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Picture dated c. 1910
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To Weary Willies It May Sound Like Stew But It's Only the New Name for North Richmond Hill
[Reprinted from the July 23, 1910 issue of the
Richmond Hill Record
Residents of Richmond Hill walking through
Maple Grove cemetery
are amazed at the wonderful changes and improvements that have taken place. New streets and
fine residences thereon
, the new railroad bridge and double tracks under same, the handsome new station of the Long Island Railroad with its surrounding improvements; but what do these three large gold letters "KEW" on the station building mean? What do they stand for?
Is it a sort of cypher used by some department - for instance, the electrical department of the railroad - to designate the station? Surely that insignificant word cannot be a new name for such a dignified surroundings, can it? Just imagine a passenger calling for an excursion ticket to Kew, L.I. Oh, Prunes! Oh, Prisms! Oh, Maple Syrup! If it is really intended to rename the station Kew, it will be a long time before people become accustomed to it, if they ever do. As for the name of a railroad station so near New York is [
] sounds ridiculous. Why not call it Man, after
Alrick H. Man
? No, in that event, people would ask, what man is that? or [
] what manner of a man is he? Of course Kew sounds better that [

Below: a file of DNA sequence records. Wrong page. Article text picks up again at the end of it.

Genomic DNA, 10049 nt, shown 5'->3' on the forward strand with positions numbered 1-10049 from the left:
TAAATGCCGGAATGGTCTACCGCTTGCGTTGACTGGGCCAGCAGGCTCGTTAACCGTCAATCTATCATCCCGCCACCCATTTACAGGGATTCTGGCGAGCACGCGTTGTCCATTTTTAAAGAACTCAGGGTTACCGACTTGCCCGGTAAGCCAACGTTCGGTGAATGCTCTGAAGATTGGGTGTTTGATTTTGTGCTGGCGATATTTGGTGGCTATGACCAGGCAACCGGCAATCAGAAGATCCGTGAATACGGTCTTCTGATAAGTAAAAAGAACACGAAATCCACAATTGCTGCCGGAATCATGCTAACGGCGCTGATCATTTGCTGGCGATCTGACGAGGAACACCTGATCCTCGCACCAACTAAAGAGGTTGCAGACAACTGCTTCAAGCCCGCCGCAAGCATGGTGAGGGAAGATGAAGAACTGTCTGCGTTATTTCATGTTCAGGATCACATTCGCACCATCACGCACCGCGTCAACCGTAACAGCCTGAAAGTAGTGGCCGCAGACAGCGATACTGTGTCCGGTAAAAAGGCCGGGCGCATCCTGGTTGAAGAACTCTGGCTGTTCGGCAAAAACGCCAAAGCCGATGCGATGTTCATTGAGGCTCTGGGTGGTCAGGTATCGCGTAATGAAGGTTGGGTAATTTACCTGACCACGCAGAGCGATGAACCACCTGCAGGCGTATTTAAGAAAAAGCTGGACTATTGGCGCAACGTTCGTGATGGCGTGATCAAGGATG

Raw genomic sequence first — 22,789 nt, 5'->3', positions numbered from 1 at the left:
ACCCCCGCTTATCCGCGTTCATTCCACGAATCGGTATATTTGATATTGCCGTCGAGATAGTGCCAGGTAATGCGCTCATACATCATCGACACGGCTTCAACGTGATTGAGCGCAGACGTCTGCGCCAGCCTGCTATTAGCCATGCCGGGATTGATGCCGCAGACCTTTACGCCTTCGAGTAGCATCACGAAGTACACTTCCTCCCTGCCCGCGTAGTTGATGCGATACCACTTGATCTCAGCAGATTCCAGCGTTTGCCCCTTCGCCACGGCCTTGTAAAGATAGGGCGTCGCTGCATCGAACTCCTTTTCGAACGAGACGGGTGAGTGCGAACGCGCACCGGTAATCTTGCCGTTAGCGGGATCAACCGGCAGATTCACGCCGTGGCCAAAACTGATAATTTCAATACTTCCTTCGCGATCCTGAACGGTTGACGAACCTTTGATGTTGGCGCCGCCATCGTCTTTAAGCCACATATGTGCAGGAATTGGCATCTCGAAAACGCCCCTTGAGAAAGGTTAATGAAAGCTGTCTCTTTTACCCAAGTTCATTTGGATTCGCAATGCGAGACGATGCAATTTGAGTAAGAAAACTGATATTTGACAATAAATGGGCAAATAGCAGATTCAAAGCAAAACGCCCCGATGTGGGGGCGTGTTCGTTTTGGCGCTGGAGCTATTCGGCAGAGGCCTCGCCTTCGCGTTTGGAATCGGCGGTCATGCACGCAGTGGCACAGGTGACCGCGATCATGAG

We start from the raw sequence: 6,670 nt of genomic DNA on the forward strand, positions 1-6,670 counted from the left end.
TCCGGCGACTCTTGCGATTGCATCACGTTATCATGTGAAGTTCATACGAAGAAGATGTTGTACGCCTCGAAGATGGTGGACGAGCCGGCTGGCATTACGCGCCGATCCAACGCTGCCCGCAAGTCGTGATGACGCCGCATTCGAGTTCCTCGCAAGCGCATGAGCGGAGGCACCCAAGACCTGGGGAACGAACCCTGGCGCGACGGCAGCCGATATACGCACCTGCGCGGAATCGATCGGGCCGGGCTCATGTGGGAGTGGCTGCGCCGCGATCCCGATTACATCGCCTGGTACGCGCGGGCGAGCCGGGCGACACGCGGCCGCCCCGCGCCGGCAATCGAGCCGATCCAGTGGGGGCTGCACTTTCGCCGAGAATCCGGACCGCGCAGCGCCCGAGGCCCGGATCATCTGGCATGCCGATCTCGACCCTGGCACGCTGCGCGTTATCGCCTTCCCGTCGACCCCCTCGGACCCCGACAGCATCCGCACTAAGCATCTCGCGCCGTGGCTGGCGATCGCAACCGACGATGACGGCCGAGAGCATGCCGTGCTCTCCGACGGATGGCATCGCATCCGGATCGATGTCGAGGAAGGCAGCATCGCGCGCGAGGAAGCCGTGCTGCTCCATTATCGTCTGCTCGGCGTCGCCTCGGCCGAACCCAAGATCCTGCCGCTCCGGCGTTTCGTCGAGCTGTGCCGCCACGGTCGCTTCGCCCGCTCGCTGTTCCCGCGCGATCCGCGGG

] Pew or New, but the latter is just as appropriate. Or we would call it Cue, but then one would know know whether it referred to a billiard cue, a Chinaman's que or a Wall Street cue. Suppose then we add two more words [
] to the original and call it Kewte?
If, however, the word Kew is the new name to designate North Richmond Hill, why we shall have to begin to accustom ourselves to it, but if any one should approach us at any time to be directed to Kew, the temptation to slap his or her wrists gently before giving the information will be irresistable.
Later - Information furnished by John K. Turton of Williamsburgh road is that Kew is named after the
town of Kew, England
, where one of the most famous and beautiful botanical gardens of the world is located. Kew, England, adjoins Richmond Hill, England, after which our own Richmond Hill is named, hence the appropriateness of the name Kew. It is stated that if the plans of its promoters are carried out, Kew will become one of the most select residential sections on Long Island. But if we had continued to wrestle with that name Kew and the hot weather prevailed, we do not care to say what the result might have been.
FRANK M. MARLOW